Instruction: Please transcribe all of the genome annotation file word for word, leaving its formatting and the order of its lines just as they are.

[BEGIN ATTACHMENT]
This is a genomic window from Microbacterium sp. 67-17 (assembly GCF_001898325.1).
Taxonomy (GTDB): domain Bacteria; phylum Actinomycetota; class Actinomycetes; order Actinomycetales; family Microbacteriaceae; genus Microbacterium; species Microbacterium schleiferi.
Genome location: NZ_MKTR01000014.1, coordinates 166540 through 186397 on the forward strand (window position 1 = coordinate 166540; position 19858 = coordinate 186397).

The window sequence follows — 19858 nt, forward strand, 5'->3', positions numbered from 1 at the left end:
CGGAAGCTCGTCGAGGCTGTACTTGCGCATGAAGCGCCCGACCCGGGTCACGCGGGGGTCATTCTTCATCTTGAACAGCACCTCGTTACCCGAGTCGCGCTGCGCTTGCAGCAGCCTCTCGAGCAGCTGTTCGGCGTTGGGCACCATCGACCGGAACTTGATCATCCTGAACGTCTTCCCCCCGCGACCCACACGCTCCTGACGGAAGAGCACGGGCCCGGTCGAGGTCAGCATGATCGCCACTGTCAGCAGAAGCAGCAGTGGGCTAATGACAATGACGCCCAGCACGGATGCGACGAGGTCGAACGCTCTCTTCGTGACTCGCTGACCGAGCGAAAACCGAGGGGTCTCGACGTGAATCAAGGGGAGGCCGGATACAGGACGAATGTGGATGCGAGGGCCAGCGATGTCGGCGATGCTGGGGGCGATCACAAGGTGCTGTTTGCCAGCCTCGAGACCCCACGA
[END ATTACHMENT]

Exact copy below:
This is a genomic window from Microbacterium sp. 67-17 (assembly GCF_001898325.1).
Taxonomy (GTDB): domain Bacteria; phylum Actinomycetota; class Actinomycetes; order Actinomycetales; family Microbacteriaceae; genus Microbacterium; species Microbacterium schleiferi.
Genome location: NZ_MKTR01000014.1, coordinates 166540 through 186397 on the forward strand (window position 1 = coordinate 166540; position 19858 = coordinate 186397).

The window sequence follows — 19858 nt, forward strand, 5'->3', positions numbered from 1 at the left end:
CGGAAGCTCGTCGAGGCTGTACTTGCGCATGAAGCGCCCGACCCGGGTCACGCGGGGGTCATTCTTCATCTTGAACAGCACCTCGTTACCCGAGTCGCGCTGCGCTTGCAGCAGCCTCTCGAGCAGCTGTTCGGCGTTGGGCACCATCGACCGGAACTTGATCATCCTGAACGTCTTCCCCCCGCGACCCACACGCTCCTGACGGAAGAGCACGGGCCCGGTCGAGGTCAGCATGATCGCCACTGTCAGCAGAAGCAGCAGTGGGCTAATGACAATGACGCCCAGCACGGATGCGACGAGGTCGAACGCTCTCTTCGTGACTCGCTGACCGAGCGAAAACCGAGGGGTCTCGACGTGAATCAAGGGGAGGCCGGATACAGGACGAATGTGGATGCGAGGGCCAGCGATGTCGGCGATGCTGGGGGCGATCACAAGGTGCTGTTTGCCAGCCTCGAGACCCCACGA